US Senator Bernie Sanders to be Donald Trump’s 'worst nightmare' if he targets minorities

November 11, 2016 10:04 pm

US Senator

Former US Democratic presidential candidate Bernie Sanders has threatened President-elect Donald Trump, warning that his camp will be Trump’s “worst nightmare” if he goes after minorities in America.
“If Donald Trump takes people’s anger and turns it against Muslims, Hispanics, African Americans and women, we will be his worst nightmare,” the Vermont senator wrote on his Twitter page on Thursday.
The 74-year-old senator had earlier issued a statement after the New York businessman’s victory in the US election on November 8, promising to work with him on certain issues but also to oppose him should he pursue divisive and discriminatory policies.
“To the degree that Mr. Trump is serious about pursuing policies that improve the lives of working families in this country, I and other progressives are prepared to work with him,” Sanders said.
“To the degree that he pursues racist, sexist, xenophobic and anti-environment policies, we will vigorously oppose him,” he added.
During the primaries, Sanders ran a close race with Clinton and promised to continue the fight all the way until the Democratic National Convention in June, where the party’s nominee was going to be named.
Towards the end of the race, however, Sanders changed his tone and bowed out in favor of Clinton. He also appeared next to her during the DNC and supported his party opponent in the Democratic campaigns.
On July 12, 2016, Sanders formally endorsed Clinton after facing mounting pressure from major Democratic figures, including outgoing US President Barack Obama himself.

US Republican president-elect Donald Trump delivers his acceptance speech during his election night event at the New York Hilton Midtown in the early morning hours of November 9, 2016 in New York City. (Photo by AFP)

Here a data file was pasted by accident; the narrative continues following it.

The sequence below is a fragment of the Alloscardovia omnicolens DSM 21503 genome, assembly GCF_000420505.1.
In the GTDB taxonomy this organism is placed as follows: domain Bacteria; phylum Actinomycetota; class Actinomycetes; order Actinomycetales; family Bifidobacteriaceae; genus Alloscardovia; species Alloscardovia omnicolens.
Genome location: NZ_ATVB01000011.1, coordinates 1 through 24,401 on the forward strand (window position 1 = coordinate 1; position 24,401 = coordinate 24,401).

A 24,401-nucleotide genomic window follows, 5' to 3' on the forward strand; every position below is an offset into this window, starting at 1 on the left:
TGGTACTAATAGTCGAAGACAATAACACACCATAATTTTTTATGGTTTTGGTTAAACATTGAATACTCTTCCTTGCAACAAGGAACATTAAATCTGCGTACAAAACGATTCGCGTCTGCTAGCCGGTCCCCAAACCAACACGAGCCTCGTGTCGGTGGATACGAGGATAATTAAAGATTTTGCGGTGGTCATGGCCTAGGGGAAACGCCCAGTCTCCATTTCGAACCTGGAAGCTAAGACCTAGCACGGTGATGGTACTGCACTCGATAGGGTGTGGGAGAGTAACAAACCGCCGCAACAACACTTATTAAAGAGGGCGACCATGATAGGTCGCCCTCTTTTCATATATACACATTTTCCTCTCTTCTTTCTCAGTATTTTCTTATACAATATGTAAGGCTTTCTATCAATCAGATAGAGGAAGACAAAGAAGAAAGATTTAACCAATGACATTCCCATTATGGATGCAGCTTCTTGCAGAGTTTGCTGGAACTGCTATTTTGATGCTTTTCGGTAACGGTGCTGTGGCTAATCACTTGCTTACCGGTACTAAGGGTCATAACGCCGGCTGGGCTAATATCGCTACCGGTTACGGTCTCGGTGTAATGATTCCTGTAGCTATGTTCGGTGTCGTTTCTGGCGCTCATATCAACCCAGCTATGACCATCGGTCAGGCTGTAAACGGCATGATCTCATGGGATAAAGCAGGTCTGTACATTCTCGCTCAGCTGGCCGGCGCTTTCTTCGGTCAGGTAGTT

On Tuesday, Trump stunned the world by defeating heavily favored Clinton in the presidential election, sending on a new, uncertain path.
Trump rode a wave of anger toward the elite US establishment to win the White House race against Clinton, a longtime Washington insider.
The New York businessman garnered 290 electoral votes in the 2016 US election, while his rival and the former secretary of state received 232 votes despite winning the popular vote.
Thousands of people since then have rallied in cities across the US to protest against Trump’s presidential election victory, condemning his controversial campaign rhetoric against Muslims, immigrants, women and other groups.
This is while Trump said in his victory speech he would be president for all Americans. “It is time for us to come together as one united people,” he said.
The real estate mogul’s election campaign had been marred by his disparaging remarks against minorities in the US. His comments include a call to ban all Muslims from coming to America as well as stopping Mexican migrants by building a long wall along the US-Mexico border.
He has also sought for a database to track Muslims across the and said that the US would have “absolutely no choice” but to close down mosques.
Trump’s proposal was widely condemned by Muslim and human rights groups as well as his Democratic rivals and many of his Republican proponents who describe the proposal as divisive, counterproductive and contrary to American values.
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